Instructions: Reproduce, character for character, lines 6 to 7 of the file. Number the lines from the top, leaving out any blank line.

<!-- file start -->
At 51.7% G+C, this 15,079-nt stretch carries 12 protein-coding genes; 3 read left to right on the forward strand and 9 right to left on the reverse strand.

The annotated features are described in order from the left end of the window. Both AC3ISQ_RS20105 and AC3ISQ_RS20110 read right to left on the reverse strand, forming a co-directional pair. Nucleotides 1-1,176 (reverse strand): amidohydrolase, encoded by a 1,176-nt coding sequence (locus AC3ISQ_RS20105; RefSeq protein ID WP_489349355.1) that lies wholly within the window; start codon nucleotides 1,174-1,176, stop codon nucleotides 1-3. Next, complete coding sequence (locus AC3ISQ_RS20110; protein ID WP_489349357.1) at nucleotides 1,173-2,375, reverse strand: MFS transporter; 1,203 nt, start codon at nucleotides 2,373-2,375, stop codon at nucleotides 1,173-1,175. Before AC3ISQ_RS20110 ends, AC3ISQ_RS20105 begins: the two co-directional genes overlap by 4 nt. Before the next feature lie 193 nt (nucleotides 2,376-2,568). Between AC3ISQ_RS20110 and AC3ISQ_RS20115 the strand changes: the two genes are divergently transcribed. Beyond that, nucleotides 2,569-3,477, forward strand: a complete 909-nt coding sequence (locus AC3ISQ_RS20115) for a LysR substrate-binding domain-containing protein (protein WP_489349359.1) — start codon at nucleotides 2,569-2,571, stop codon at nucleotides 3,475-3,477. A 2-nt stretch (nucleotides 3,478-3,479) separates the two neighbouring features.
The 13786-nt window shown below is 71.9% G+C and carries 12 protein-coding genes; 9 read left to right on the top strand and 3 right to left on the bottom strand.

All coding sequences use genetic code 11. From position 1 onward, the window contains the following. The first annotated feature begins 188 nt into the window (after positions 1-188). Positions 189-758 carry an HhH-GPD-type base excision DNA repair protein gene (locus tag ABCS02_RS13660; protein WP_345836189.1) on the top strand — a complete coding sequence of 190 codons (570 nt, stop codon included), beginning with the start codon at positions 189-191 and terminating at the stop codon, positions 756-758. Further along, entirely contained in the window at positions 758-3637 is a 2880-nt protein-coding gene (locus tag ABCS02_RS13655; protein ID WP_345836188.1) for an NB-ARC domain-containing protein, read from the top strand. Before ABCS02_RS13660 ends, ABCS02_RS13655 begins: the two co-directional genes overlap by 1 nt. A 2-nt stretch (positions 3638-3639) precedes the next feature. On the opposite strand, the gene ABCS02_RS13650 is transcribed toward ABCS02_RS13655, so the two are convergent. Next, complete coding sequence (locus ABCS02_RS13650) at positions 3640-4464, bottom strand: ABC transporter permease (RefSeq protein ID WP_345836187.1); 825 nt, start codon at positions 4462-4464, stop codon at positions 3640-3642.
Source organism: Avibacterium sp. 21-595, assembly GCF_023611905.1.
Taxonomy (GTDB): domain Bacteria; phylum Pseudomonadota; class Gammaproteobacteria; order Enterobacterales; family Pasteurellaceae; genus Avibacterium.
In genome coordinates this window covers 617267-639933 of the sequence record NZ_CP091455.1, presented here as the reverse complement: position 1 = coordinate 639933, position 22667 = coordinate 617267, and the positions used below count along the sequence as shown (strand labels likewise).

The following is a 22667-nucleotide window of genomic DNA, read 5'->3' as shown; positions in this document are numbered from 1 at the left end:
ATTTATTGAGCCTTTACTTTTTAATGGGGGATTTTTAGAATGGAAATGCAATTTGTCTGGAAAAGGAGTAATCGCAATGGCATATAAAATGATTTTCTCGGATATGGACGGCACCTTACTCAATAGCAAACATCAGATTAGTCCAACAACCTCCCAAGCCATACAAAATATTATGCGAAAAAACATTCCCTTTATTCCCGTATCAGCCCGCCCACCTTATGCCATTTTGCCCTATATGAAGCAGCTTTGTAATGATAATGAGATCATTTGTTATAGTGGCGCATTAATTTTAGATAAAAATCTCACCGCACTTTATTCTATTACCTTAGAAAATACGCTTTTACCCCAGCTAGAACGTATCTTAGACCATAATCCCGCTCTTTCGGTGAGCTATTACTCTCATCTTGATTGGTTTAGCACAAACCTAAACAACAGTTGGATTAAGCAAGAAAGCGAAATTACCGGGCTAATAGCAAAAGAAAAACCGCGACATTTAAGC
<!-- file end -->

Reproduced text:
Taxonomy (GTDB): domain Bacteria; phylum Pseudomonadota; class Gammaproteobacteria; order Enterobacterales; family Pasteurellaceae; genus Avibacterium.
In genome coordinates this window covers 617267-639933 of the sequence record NZ_CP091455.1, presented here as the reverse complement: position 1 = coordinate 639933, position 22667 = coordinate 617267, and the positions used below count along the sequence as shown (strand labels likewise).